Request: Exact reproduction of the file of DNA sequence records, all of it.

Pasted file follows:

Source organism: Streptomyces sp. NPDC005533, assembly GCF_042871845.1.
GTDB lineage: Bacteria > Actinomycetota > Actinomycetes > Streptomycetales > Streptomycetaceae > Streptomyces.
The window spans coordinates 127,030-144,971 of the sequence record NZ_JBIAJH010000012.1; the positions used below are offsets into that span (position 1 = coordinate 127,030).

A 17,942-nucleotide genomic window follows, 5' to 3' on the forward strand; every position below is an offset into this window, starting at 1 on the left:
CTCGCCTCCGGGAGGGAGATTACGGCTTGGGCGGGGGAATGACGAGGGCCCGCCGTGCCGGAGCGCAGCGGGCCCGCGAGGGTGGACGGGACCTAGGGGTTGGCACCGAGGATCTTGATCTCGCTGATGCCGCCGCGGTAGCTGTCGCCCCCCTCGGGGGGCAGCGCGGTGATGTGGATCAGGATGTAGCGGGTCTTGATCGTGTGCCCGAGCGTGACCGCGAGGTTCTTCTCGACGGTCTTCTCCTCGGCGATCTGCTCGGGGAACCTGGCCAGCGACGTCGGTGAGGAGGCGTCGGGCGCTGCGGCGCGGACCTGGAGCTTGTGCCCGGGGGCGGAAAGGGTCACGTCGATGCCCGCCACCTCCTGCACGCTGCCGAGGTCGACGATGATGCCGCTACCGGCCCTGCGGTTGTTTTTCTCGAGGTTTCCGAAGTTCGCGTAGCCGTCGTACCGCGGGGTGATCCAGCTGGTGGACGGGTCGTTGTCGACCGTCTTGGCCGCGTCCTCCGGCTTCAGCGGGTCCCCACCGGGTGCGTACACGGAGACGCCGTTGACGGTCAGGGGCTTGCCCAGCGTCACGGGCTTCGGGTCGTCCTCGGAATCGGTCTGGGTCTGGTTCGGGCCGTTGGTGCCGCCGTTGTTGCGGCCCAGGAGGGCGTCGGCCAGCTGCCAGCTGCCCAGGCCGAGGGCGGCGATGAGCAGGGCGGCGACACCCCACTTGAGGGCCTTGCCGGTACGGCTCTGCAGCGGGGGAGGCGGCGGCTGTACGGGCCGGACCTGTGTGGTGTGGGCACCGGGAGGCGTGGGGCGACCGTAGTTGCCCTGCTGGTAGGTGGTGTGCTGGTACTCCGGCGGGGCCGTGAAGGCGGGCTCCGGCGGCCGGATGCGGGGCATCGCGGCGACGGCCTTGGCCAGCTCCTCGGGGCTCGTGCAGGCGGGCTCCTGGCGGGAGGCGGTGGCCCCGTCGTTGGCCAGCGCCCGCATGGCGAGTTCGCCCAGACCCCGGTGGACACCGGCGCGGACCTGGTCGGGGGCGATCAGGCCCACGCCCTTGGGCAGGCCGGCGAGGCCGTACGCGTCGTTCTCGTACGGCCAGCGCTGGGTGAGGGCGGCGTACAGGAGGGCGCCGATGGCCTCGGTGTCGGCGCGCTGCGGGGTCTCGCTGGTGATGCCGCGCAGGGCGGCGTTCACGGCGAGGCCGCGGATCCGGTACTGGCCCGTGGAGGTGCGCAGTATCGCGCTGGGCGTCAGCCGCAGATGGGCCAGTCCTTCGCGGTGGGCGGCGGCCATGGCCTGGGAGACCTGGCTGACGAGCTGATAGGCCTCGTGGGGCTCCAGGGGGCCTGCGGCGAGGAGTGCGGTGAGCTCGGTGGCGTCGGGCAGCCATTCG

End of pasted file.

Source organism: Streptomyces sp. NPDC005533, assembly GCF_042871845.1.
GTDB lineage: Bacteria > Actinomycetota > Actinomycetes > Streptomycetales > Streptomycetaceae > Streptomyces.
The window spans coordinates 127,030-144,971 of the sequence record NZ_JBIAJH010000012.1; the positions used below are offsets into that span (position 1 = coordinate 127,030).

A 17,942-nucleotide genomic window follows, 5' to 3' on the forward strand; every position below is an offset into this window, starting at 1 on the left:
CTCGCCTCCGGGAGGGAGATTACGGCTTGGGCGGGGGAATGACGAGGGCCCGCCGTGCCGGAGCGCAGCGGGCCCGCGAGGGTGGACGGGACCTAGGGGTTGGCACCGAGGATCTTGATCTCGCTGATGCCGCCGCGGTAGCTGTCGCCCCCCTCGGGGGGCAGCGCGGTGATGTGGATCAGGATGTAGCGGGTCTTGATCGTGTGCCCGAGCGTGACCGCGAGGTTCTTCTCGACGGTCTTCTCCTCGGCGATCTGCTCGGGGAACCTGGCCAGCGACGTCGGTGAGGAGGCGTCGGGCGCTGCGGCGCGGACCTGGAGCTTGTGCCCGGGGGCGGAAAGGGTCACGTCGATGCCCGCCACCTCCTGCACGCTGCCGAGGTCGACGATGATGCCGCTACCGGCCCTGCGGTTGTTTTTCTCGAGGTTTCCGAAGTTCGCGTAGCCGTCGTACCGCGGGGTGATCCAGCTGGTGGACGGGTCGTTGTCGACCGTCTTGGCCGCGTCCTCCGGCTTCAGCGGGTCCCCACCGGGTGCGTACACGGAGACGCCGTTGACGGTCAGGGGCTTGCCCAGCGTCACGGGCTTCGGGTCGTCCTCGGAATCGGTCTGGGTCTGGTTCGGGCCGTTGGTGCCGCCGTTGTTGCGGCCCAGGAGGGCGTCGGCCAGCTGCCAGCTGCCCAGGCCGAGGGCGGCGATGAGCAGGGCGGCGACACCCCACTTGAGGGCCTTGCCGGTACGGCTCTGCAGCGGGGGAGGCGGCGGCTGTACGGGCCGGACCTGTGTGGTGTGGGCACCGGGAGGCGTGGGGCGACCGTAGTTGCCCTGCTGGTAGGTGGTGTGCTGGTACTCCGGCGGGGCCGTGAAGGCGGGCTCCGGCGGCCGGATGCGGGGCATCGCGGCGACGGCCTTGGCCAGCTCCTCGGGGCTCGTGCAGGCGGGCTCCTGGCGGGAGGCGGTGGCCCCGTCGTTGGCCAGCGCCCGCATGGCGAGTTCGCCCAGACCCCGGTGGACACCGGCGCGGACCTGGTCGGGGGCGATCAGGCCCACGCCCTTGGGCAGGCCGGCGAGGCCGTACGCGTCGTTCTCGTACGGCCAGCGCTGGGTGAGGGCGGCGTACAGGAGGGCGCCGATGGCCTCGGTGTCGGCGCGCTGCGGGGTCTCGCTGGTGATGCCGCGCAGGGCGGCGTTCACGGCGAGGCCGCGGATCCGGTACTGGCCCGTGGAGGTGCGCAGTATCGCGCTGGGCGTCAGCCGCAGATGGGCCAGTCCTTCGCGGTGGGCGGCGGCCATGGCCTGGGAGACCTGGCTGACGAGCTGATAGGCCTCGTGGGGCTCCAGGGGGCCTGCGGCGAGGAGTGCGGTGAGCTCGGTGGCGTCGGGCAGCCATTCG